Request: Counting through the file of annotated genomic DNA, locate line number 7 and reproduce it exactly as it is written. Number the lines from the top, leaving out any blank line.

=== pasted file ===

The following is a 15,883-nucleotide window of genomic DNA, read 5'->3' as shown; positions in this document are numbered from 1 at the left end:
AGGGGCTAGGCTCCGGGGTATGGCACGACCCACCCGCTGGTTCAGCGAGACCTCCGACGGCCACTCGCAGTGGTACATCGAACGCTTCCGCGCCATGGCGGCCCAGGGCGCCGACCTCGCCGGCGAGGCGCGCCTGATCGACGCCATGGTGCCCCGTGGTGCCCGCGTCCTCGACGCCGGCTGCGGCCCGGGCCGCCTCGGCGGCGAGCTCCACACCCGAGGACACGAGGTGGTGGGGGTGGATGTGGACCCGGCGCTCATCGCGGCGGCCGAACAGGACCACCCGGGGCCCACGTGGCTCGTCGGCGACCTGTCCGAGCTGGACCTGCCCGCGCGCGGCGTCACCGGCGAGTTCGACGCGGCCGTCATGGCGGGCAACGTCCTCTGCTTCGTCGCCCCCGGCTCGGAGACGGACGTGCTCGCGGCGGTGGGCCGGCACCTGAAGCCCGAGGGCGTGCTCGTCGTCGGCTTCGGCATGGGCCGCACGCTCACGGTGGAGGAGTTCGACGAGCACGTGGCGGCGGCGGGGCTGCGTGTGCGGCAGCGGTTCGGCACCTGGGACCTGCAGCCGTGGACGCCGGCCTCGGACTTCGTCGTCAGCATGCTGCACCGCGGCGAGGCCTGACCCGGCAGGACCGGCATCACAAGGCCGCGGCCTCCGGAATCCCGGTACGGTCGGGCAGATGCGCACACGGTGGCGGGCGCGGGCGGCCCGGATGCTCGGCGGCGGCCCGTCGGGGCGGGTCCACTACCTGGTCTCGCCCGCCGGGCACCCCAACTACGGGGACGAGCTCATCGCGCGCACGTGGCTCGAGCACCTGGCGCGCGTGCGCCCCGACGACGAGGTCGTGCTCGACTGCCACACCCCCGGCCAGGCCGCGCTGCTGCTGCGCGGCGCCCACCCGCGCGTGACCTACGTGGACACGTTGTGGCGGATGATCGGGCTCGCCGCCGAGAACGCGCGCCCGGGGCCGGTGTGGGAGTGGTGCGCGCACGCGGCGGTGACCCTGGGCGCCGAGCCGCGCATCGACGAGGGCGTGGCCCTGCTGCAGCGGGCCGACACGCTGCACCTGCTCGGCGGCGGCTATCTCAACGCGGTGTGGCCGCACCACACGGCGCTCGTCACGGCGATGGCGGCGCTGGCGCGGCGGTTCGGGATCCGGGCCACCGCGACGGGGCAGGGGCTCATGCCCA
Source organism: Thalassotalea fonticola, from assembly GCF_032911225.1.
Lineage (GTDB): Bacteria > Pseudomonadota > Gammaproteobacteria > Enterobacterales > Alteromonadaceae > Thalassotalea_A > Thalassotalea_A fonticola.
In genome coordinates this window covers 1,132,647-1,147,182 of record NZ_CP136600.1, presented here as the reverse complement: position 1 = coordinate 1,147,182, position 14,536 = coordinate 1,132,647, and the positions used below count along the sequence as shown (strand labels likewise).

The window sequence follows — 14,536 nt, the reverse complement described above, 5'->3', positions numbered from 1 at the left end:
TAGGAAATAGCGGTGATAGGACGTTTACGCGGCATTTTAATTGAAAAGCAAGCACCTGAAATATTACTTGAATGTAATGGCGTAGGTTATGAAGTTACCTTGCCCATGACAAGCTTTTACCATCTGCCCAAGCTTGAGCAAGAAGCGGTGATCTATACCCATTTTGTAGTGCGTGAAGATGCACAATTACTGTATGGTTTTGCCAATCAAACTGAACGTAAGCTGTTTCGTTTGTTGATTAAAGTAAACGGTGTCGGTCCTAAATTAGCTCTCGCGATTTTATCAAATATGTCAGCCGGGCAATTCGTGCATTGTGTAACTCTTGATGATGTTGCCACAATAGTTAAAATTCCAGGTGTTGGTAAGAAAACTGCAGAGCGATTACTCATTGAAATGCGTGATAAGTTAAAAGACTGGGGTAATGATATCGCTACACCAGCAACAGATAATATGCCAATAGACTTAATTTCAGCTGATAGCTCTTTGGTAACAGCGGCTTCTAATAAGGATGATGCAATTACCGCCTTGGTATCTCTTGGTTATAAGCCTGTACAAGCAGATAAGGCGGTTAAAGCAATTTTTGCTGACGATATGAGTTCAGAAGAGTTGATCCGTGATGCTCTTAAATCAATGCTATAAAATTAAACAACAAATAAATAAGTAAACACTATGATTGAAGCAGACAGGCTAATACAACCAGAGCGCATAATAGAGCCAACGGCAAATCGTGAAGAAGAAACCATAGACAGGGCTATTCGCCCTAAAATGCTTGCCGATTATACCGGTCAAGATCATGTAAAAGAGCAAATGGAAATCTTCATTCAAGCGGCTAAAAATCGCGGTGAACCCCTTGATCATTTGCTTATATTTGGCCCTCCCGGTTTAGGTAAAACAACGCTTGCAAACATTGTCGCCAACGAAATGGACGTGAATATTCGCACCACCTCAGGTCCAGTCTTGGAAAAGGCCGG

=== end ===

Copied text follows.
TAGGAAATAGCGGTGATAGGACGTTTACGCGGCATTTTAATTGAAAAGCAAGCACCTGAAATATTACTTGAATGTAATGGCGTAGGTTATGAAGTTACCTTGCCCATGACAAGCTTTTACCATCTGCCCAAGCTTGAGCAAGAAGCGGTGATCTATACCCATTTTGTAGTGCGTGAAGATGCACAATTACTGTATGGTTTTGCCAATCAAACTGAACGTAAGCTGTTTCGTTTGTTGATTAAAGTAAACGGTGTCGGTCCTAAATTAGCTCTCGCGATTTTATCAAATATGTCAGCCGGGCAATTCGTGCATTGTGTAACTCTTGATGATGTTGCCACAATAGTTAAAATTCCAGGTGTTGGTAAGAAAACTGCAGAGCGATTACTCATTGAAATGCGTGATAAGTTAAAAGACTGGGGTAATGATATCGCTACACCAGCAACAGATAATATGCCAATAGACTTAATTTCAGCTGATAGCTCTTTGGTAACAGCGGCTTCTAATAAGGATGATGCAATTACCGCCTTGGTATCTCTTGGTTATAAGCCTGTACAAGCAGATAAGGCGGTTAAAGCAATTTTTGCTGACGATATGAGTTCAGAAGAGTTGATCCGTGATGCTCTTAAATCAATGCTATAAAATTAAACAACAAATAAATAAGTAAACACTATGATTGAAGCAGACAGGCTAATACAACCAGAGCGCATAATAGAGCCAACGGCAAATCGTGAAGAAGAAACCATAGACAGGGCTATTCGCCCTAAAATGCTTGCCGATTATACCGGTCAAGATCATGTAAAAGAGCAAATGGAAATCTTCATTCAAGCGGCTAAAAATCGCGGTGAACCCCTTGATCATTTGCTTATATTTGGCCCTCCCGGTTTAGGTAAAACAACGCTTGCAAACATTGTCGCCAACGAAATGGACGTGAATATTCGCACCACCTCAGGTCCAGTCTTGGAAAAGGCCGG